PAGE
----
Of Corgis and Fleas
Y’all, I mentioned my friend Karen here yesterday, she who raises Corgis (corgis without fleas). What I did not tell you all is that Karen is one of my oldest online friends since I began blogging ten years ago. We have a tremendous amount in common, including her love of chickens. We’re both insane, which helps.
Oh. Did I speak out of turn? Was I not supposed to tell people that you’re crazy, Karen? My bad. Because when they read this post about the fleas, they’re going to KNOW. I’ve asked permission from Karen for two things: 1) to use her Corgi photos, and 2) to steal the term FleaPocalypse (to be used at some later date). She has graciously granted permission for both.
There’s been a lot of talk online the last month about fleas, partly because it’s spring and partly because, it seems, long-time meds like Frontline are losing efficacy due to fleas becoming immune to their deadly charms. In fact, I wrote about fleas just yesterday. When the realization hits that they’re putting poison on their dogs’ backs, people are turning to more homeopathic means of killing fleas (I do it too. Don’t get your panties in a bunch). My friends in the deep South know that homeopathic methods make only the smallest dent in flea control. Y’all, it’s nuts down there when it comes to bugs.
So What Really Works?
So. Does the diatomaceous (sp?) earth work? Read this guy’s stuff – not only does he (she?) make a compelling argument for the use of diatomaceous earth, he’s pretty stinkin’ funny.
I’m going to vote no for the DE, simply because I suck at housekeeping and it sounds like a real nightmare. Can you imagine the ceiling fans alone, not to mention every other surface and crevice in the house?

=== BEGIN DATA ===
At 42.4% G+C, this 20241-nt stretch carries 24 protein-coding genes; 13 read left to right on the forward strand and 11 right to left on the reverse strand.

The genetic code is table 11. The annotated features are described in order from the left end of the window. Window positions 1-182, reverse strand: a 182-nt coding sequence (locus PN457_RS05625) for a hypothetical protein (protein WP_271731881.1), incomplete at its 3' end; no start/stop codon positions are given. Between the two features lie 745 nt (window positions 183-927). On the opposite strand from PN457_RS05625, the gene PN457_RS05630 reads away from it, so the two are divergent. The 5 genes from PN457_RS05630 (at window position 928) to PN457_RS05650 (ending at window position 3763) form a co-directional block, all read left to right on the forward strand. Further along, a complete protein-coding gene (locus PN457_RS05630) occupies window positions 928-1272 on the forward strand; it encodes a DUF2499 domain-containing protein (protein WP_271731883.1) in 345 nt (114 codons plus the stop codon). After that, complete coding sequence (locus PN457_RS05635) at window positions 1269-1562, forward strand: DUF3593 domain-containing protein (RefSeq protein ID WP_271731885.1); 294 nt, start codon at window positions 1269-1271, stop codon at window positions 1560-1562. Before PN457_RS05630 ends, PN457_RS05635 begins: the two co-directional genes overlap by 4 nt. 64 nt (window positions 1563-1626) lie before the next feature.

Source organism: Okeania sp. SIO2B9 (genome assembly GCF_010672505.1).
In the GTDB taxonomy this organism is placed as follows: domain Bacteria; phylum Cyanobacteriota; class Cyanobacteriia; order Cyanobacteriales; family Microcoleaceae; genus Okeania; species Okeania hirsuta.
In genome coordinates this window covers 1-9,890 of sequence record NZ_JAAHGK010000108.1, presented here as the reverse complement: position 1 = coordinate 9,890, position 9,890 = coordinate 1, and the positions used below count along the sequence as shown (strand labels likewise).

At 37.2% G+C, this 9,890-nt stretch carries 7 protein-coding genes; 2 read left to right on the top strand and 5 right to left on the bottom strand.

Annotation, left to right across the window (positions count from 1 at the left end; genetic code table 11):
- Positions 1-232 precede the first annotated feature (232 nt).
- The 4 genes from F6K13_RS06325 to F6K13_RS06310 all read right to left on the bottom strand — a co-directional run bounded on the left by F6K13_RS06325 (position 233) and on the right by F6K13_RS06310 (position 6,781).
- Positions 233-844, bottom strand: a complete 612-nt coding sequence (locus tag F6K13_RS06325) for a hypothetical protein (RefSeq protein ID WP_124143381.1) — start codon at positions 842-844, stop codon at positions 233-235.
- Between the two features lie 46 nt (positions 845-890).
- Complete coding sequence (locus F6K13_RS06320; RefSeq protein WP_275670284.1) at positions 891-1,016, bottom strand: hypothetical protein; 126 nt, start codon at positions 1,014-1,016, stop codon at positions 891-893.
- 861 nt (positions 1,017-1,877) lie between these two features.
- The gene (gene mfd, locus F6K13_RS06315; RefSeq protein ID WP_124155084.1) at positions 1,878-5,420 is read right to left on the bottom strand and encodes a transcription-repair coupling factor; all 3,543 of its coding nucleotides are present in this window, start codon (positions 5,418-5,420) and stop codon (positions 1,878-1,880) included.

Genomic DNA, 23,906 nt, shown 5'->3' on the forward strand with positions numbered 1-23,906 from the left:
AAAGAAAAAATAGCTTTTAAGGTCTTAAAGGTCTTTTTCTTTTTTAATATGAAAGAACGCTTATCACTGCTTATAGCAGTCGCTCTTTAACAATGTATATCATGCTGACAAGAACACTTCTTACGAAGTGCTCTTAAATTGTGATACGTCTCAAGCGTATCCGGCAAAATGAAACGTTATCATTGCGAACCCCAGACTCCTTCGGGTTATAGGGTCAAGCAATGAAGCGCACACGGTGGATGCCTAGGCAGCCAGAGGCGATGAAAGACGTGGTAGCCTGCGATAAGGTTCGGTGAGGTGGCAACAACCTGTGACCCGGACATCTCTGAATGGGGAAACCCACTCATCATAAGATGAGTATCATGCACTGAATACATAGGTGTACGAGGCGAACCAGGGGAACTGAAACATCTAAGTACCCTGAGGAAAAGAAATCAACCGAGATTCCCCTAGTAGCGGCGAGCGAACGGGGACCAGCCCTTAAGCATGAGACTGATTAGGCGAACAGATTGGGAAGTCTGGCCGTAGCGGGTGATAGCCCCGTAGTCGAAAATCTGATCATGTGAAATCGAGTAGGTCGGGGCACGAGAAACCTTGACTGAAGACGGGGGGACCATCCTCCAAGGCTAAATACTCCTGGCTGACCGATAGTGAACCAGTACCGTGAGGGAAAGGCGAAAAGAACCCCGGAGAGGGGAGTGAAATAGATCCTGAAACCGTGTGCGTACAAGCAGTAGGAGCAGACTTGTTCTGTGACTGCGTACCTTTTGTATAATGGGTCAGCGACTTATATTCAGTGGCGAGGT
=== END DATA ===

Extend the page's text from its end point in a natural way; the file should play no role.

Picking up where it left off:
So what’s a dog lover to do when their dog has fleas? Or simply to prevent fleas before they can strike? In the all natural category, Carol, at Fidose of Reality, posted links to several flea treatments yesterday. I ordered the one year disks for my small dogs. Also contenders for the all natural are remedies I’ve heard for years but never tried – brewers yeast as a year round supplement in the diet, and apple cider vinegar added to the dog’s water, or sprayed on. I’m interested in feed back on either of those, too.
DE Makes for Fun Reading
Actually, the more I read, the more I lean toward the diatomaceous earth. How on earth do we use that without having to clean for weeks after, though? I’m remembering, living in Florida for years, our cat rolling in the gutter in front of our house. Animals tend to roll in the dust so they can coat their skin with dust. The dust keeps fleas and bugs off. So. Can I just dust my dogs with food grade DE? And their bedding? And call it quits?
Maybe. Here’s what Karen says:
Here’s the scoop that I found out AFTER I coated the house. Vacuum up a small amount of DE so that whatever fleas you continue to vac after that will die in the canister. Then put a thin layer of DE where you don’t normally vacuum and leave it, like under the couch, behind furniture, etc.
This subject sucks. The more I read over time, the more products I try, the more I find that it’s either coating your dog’s skin with poison, or using products which just don’t cut it. Stink. PLEASE weigh in if you have the miracle solution. We all want to know!
Y’all, head to Karen’s Etsy shop. She makes the MOST adorable collars, leashes, bowties and more. Pretty sure she does special orders (she’s going to shoot me now). Seriously cute stuff.
They won’t get rid of fleas, but they’ll sure make your dog happy – chicken and duck feet from Jones Natural Chews. To enter to win some for your dog, click this sentence, scroll to the bottom of the new post, click the box and do what it says. That’s it. Then tell me your solution for fleas, will ya?
Spreading the good chews …
P.S. This post is gently recycled. It’s flea season, after all. Karen not only no longer raises Corgis, she raised French Bulldogs for years, but no longer does that either. Now she makes cool dog stuff.